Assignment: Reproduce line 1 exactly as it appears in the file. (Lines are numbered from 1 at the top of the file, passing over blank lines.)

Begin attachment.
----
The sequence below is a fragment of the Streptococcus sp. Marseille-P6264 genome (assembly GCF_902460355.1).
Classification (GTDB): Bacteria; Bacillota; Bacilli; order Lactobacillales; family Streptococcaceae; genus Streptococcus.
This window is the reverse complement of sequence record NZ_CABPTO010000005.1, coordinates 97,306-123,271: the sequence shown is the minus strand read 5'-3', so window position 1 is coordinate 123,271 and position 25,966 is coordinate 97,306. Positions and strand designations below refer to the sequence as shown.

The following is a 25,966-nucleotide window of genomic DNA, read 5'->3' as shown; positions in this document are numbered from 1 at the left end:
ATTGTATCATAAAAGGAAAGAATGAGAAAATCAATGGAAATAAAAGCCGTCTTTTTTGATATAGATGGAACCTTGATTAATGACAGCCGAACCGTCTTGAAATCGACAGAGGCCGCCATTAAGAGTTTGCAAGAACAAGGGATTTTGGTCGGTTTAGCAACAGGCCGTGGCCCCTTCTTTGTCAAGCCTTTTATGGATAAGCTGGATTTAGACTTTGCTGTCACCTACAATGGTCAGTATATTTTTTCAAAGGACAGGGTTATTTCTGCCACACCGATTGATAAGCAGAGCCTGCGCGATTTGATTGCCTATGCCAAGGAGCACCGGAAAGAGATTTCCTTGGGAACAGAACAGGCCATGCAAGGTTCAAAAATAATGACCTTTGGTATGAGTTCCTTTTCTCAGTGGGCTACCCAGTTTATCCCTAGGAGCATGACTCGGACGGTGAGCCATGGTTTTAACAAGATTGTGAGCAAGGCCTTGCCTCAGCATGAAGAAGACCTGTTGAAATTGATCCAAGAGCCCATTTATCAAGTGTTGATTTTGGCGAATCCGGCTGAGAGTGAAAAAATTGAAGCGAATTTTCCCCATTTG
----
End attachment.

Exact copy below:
The sequence below is a fragment of the Streptococcus sp. Marseille-P6264 genome (assembly GCF_902460355.1).